The hasty borrowing of singers from the Metropolitan for an appearance or two is a system which contains within itself the seeds of decay, as obviously a fine ensemble cannot be achieved by this means. No ‘star,’ however refulgent, can entirely carry a performance.
In the summer of 1946 Fausta Cleva made a trip to Europe to scout for fresh talent. He engaged a number of artists Chicago never heard before, including Ferruccio Tagliavini and Italo Tajo from Italy and Janine Micheau from France. A sincere effort was made to free the company from its dependance on the Metropolitan and to improve production standards. To a considerable degree this was realized.
While the 1946 season was undoubtedly more exciting than any heard in Chicago for years, it was poorly attended. Even superb productions like Tristan and Isolde played to scant houses. The deficits for the six week season was nearly $150,000, a sum not paid till 1948. With this heavy debt on its shoulders, the Chicago Opera Company, at the height of its artistic glory, died a beggar’s death.
Lyric Theater, 1954-1955
Chicago was without a resident opera company for eight years. In 1950 a young dark-haired, forceful woman scarcely out of the debutante stage, named Carol Fox, daughter of a wealthy Chicago furniture manufacturer, returned home from studying voice in Europe. She incorporated her proposed company as the Lyric Theatre of Chicago and began checking into financial support.
In February 1952, Fox, her vocal coach Nicola Rescigno and real estate agent Lawrence Kelly met one night in Box Eight at the Met in New York. Although they were all from prominent families it would be tough to get financial support.
To convince their skeptical elders that they knew what they were about, the three decided to stage a “calling card” performance. After months of work and planning, a production of Don Giovanni was announced on 5 February 1954, with a repeat two days later. It turned out to be an absolute delight! Rescigno conducted the orchestra comprised mostly of members of the Chicago Symphony. Roger Dettmer of the Chicago American wrote:
Don Giovanni brooks no compromise: either its production is notably good, or it cannot be endured. Last evening’s mounting was notably good.
Chicago Daily News press proof for the two Don Giovanni performances
Before the first three-week season, Miss Fox went to Europe to sign leading Italian singers. Such artists as Tito Gobbi, Giuletta Simionato and Giuseppe di Stefano appeared in the resulting eight productions, which included La Boheme, Carmen and Tosca. The season’s highlight was the American debut of Miss Callas, in Norma. With that, she scored the operatic coup of the decade.
On 1 November 1954 the three week season opened with Norma, featuring Callas with Rescigno conducting. The Civic Opera House was just shy of capacity. Claudia Cassidy reported:
This would have been an extraordinary performance for any opera house. It was serenely, handsomely staged, its musical pulse was so warmly secure you could quickly take it for granted, and it was magnificently sung.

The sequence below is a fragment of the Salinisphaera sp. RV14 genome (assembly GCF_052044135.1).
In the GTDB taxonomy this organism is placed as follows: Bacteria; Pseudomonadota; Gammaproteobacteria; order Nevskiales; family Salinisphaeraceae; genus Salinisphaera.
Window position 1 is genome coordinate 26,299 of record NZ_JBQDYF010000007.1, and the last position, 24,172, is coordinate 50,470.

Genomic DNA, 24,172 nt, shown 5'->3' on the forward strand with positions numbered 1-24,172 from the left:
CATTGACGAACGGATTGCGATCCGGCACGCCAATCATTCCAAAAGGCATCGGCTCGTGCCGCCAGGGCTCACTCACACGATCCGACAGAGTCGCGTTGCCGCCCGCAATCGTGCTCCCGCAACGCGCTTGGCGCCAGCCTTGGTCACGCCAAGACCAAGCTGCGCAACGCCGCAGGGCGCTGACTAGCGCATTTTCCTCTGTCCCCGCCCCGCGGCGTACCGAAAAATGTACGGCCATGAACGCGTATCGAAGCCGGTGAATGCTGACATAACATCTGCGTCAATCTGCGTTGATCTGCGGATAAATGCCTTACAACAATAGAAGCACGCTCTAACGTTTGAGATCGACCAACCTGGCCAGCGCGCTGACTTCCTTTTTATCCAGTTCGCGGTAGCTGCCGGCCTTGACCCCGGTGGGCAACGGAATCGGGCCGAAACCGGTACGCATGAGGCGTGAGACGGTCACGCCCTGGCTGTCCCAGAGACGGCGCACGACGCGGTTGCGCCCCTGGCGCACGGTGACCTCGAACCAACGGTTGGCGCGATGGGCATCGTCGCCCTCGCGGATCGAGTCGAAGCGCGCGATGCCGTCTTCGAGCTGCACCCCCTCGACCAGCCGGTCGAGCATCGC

By 1956, disputes had arisen among the founding officers. There were financial difficulties, with deficits of more than $150,000; court appearances, and resignation quarrels. Miss Fox’s supporters, who formed the Opera Theater Association, were finally victorious over Mr. Kelly and Mr. Rescigno. The Lyric Theater was dissolved, and its assets and liabilities transferred to Miss Fox’s group, which was renamed the Lyric Opera of Chicago, with Miss Fox as general manager.
Lyric Opera of Chicago, 1956-Present
The first season of the new Lyric Opera of Chicago opened on 10 October 1956 with Puccini’s The Girl of the Golden West. Mr. Kelly and Mr. Rescigno left Chicago, later founding the Dallas Civic Opera.
Fox also used her formidable persuasive powers on artists other than singers: she was able to bring Rudolph Nureyev to make his debut on an American opera stage at the Lyric; Vera Zorina, Alicia Markova, Erik Bruhn and Maria Tallchief also danced at the Lyric, and George Balanchine created choreography for the Lyric. The Italian composer Pino Donati was her artistic director. Bruno Bartoletti was principal conductor, but other conductors included Tullio Serafin, Dimitri Mitropoulos and Artur Rodzinski. Christoph von Dohnányi and Sir George Solti chose the Lyric for their American operatic debuts. Franco Zeffirelli staged operas as did Harold Prince.
Bruno Bartoletti, Carol Fox and Pino Donati
In 1980, due to illness and her refusal to lower her artistic standards despite the Lyric’s dire financial state, her resignation was sought and given. Sadly, Carol Fox died a few months later. She was succeeded at the Lyric by her longtime assistant manager, Ardis Krainik.
Under Krainik’s leadership, the Lyric Opera was able to put its fiscal house in order after many years of running in the red. In 1991 she made headlines when she fired Italian tenor Luciano Pavarotti for yet another cancellation due to being “indisposed.” Krainik endeared herself to Chicago’s opera patrons, who had been disappointed by one too many of Pavarotti’s last-minute cancellations.
Chicago Opera Companies Timeline
Forty Years of Opera in Chicago, Edward C. Moore, 1930
Opera in Chicago, Ronald Davis, 1966
Various news publications